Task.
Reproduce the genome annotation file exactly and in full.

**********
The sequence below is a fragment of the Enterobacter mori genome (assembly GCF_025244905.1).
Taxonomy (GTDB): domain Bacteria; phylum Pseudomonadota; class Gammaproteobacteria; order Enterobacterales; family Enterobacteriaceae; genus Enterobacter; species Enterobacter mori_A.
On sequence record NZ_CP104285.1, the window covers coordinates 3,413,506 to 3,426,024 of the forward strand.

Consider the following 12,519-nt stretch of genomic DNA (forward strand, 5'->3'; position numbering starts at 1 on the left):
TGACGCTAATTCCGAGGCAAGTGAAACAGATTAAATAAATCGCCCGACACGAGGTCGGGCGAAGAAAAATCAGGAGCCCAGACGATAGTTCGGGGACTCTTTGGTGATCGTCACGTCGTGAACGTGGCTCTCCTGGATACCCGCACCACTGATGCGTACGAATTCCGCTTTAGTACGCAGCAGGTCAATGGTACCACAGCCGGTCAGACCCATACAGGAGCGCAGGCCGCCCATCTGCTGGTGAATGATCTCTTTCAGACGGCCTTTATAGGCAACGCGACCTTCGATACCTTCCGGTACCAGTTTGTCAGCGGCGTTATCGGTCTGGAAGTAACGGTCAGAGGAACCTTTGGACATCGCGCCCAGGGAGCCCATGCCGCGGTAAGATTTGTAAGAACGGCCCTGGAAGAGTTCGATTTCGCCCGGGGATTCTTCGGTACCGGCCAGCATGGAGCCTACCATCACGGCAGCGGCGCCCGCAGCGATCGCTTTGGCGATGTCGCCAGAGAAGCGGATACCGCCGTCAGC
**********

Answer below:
The sequence below is a fragment of the Enterobacter mori genome (assembly GCF_025244905.1).
Taxonomy (GTDB): domain Bacteria; phylum Pseudomonadota; class Gammaproteobacteria; order Enterobacterales; family Enterobacteriaceae; genus Enterobacter; species Enterobacter mori_A.
On sequence record NZ_CP104285.1, the window covers coordinates 3,413,506 to 3,426,024 of the forward strand.

Consider the following 12,519-nt stretch of genomic DNA (forward strand, 5'->3'; position numbering starts at 1 on the left):
TGACGCTAATTCCGAGGCAAGTGAAACAGATTAAATAAATCGCCCGACACGAGGTCGGGCGAAGAAAAATCAGGAGCCCAGACGATAGTTCGGGGACTCTTTGGTGATCGTCACGTCGTGAACGTGGCTCTCCTGGATACCCGCACCACTGATGCGTACGAATTCCGCTTTAGTACGCAGCAGGTCAATGGTACCACAGCCGGTCAGACCCATACAGGAGCGCAGGCCGCCCATCTGCTGGTGAATGATCTCTTTCAGACGGCCTTTATAGGCAACGCGACCTTCGATACCTTCCGGTACCAGTTTGTCAGCGGCGTTATCGGTCTGGAAGTAACGGTCAGAGGAACCTTTGGACATCGCGCCCAGGGAGCCCATGCCGCGGTAAGATTTGTAAGAACGGCCCTGGAAGAGTTCGATTTCGCCCGGGGATTCTTCGGTACCGGCCAGCATGGAGCCTACCATCACGGCAGCGGCGCCCGCAGCGATCGCTTTGGCGATGTCGCCAGAGAAGCGGATACCGCCGTCAGC